Keeping kids so busy they're too tired to fight or steal a car -- that's the mission of one Milwaukee man who leads a popular local drum line.
A former Marine, police officer and teacher is working to keep kids occupied and out of trouble through music with the Nei Phi Neph Marching Knights Drumline.
“Keep kids so busy they're too tired to fight or steal a car," said Antony Hibbler, who leads the Nei Phi Neph Marching Knights Drumline.
We found kids busy practicing at Redeem Faith Fellowship Church at 33rd and Lloyd in Milwaukee.
The pulsating sounds of young talent emanated from the room. Students began by reciting a positive poem in a military-like style.
"Practice, practice practice! Good better best! Until my good is better until my better is best, sir."
"In life, if you want the kids to be great first give them giants to walk in the footsteps of," said Hibbler.
40-year-old Hibbler is a father of three. He believes life is a battle we cannot win alone.
"Our mission for being here, our purpose should always tie into God. When we start to make purposes on our own it becomes selfish," he said.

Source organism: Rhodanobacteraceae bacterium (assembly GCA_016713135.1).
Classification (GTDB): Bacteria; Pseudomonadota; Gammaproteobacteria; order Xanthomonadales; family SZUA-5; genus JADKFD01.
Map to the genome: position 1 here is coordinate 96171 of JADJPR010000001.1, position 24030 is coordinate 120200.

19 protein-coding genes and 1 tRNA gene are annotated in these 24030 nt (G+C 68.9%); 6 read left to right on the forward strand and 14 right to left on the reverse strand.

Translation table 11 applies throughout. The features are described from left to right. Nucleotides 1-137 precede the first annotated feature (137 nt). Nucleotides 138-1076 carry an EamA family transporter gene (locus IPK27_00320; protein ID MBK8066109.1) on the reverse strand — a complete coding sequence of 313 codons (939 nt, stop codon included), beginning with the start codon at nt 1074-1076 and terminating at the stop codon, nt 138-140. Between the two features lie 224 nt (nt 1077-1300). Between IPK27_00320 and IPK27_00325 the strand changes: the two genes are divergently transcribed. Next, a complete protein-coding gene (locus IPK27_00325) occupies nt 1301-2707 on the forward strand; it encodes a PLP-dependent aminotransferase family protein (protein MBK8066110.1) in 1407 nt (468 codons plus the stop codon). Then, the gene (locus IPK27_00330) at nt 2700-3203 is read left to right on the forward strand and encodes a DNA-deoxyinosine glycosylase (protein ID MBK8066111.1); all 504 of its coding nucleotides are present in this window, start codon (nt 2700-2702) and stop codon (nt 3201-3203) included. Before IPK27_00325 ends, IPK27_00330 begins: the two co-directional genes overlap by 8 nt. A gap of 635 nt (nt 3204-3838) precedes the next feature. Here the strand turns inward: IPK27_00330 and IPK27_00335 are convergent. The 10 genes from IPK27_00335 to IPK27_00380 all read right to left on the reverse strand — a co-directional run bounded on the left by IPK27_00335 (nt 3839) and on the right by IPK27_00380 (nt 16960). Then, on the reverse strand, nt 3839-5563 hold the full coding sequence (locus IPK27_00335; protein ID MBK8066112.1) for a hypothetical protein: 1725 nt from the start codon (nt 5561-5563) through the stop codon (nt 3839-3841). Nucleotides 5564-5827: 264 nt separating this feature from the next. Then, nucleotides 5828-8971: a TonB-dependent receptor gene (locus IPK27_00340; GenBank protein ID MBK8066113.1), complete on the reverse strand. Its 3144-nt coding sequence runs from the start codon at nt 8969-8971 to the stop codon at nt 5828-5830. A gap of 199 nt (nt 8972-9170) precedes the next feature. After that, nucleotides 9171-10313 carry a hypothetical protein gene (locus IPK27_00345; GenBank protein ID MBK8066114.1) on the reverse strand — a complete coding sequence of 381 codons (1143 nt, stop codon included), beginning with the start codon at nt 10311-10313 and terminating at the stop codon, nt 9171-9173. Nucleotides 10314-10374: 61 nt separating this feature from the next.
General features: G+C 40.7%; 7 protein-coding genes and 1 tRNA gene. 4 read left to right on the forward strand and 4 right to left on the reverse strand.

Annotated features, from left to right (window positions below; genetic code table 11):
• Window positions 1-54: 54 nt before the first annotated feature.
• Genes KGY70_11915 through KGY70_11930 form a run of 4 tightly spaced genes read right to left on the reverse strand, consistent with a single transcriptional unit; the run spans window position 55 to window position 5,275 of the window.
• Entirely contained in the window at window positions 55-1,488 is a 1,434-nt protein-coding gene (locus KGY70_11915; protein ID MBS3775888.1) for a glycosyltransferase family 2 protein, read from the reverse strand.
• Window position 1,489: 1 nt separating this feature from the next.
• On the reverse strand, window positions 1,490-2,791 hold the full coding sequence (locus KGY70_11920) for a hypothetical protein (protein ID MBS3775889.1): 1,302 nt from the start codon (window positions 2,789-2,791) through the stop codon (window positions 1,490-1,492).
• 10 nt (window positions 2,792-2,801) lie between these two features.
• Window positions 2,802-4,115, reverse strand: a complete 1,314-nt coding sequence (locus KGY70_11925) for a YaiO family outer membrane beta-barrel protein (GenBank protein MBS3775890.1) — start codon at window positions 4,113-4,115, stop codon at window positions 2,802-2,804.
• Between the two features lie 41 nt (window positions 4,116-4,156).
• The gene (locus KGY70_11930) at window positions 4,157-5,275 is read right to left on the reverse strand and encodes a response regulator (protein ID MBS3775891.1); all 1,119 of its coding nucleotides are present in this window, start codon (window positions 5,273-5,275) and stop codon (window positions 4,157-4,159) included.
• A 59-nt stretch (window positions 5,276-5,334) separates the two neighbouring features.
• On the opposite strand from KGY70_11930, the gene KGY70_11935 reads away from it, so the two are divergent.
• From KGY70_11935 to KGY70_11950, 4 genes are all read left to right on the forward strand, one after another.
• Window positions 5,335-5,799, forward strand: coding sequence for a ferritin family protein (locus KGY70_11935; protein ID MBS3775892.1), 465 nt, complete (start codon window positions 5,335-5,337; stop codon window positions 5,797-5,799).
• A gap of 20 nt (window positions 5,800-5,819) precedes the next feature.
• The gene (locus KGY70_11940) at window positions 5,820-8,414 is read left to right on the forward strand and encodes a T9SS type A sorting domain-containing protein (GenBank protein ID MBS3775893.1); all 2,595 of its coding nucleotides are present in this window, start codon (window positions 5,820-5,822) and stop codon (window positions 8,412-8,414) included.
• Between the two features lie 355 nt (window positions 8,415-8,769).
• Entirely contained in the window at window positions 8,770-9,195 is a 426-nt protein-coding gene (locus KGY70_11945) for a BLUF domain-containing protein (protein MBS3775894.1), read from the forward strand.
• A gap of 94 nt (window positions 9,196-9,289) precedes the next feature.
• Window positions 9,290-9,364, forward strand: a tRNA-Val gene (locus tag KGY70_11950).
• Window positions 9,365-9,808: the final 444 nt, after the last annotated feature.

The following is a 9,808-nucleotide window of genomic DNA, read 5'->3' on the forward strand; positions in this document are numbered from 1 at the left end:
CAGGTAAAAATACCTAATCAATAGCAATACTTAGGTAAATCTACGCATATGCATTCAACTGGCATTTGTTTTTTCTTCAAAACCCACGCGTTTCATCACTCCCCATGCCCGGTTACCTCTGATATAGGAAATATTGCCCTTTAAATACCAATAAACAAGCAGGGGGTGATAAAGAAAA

Hibbler has many talents. He says a higher power called on him to shape young lives.
"I prayed for wisdom before I prayed for money," he said.
"Our mission for being here, our purpose should always tie into God. When we start to make purposes on our own it becomes selfish," Hibbler also said.
His students must embrace discipline, telling students, "Excuses aren't acceptable."
Nei Phi Neph is a staple at Summerfest. Among the group's members are Anthony's own kids and even his mom and several relatives.
Josiah Young, Anthony's 21-year-old brother, gave a virtuoso performance exploding with talent.
Anthony's 4-year-old son "Deuce" clearly has been gifted with rhythm. He takes to the drums like a child years older.
"My son is four years old, he doesn't take no for an answer. If I'm going to do my show, have to have a stick and a drum ready," said Hibbler.
Hibbler estimates that in the last decade the Marching Knights have reached at least 14 hundred students in Milwaukee.
Hibbler says it's gratifying to see his kids excel.
"The reward is when you see them doing well in life or whatever they want to do...I tell them if you have an extra ticket and you want to invite an old man like me, by all means, do so," he said.
Hibbler hopes to instill a sense of discipline in the kids.
"Whatever else they do in life, If they apply the discipline part were good," he said.
Hibbler is a man who has found his life purpose. Using the rhythm of life to help kids flourish.
"When I see young people who I've had the privilege to touch their lives, it touches my heart," he said.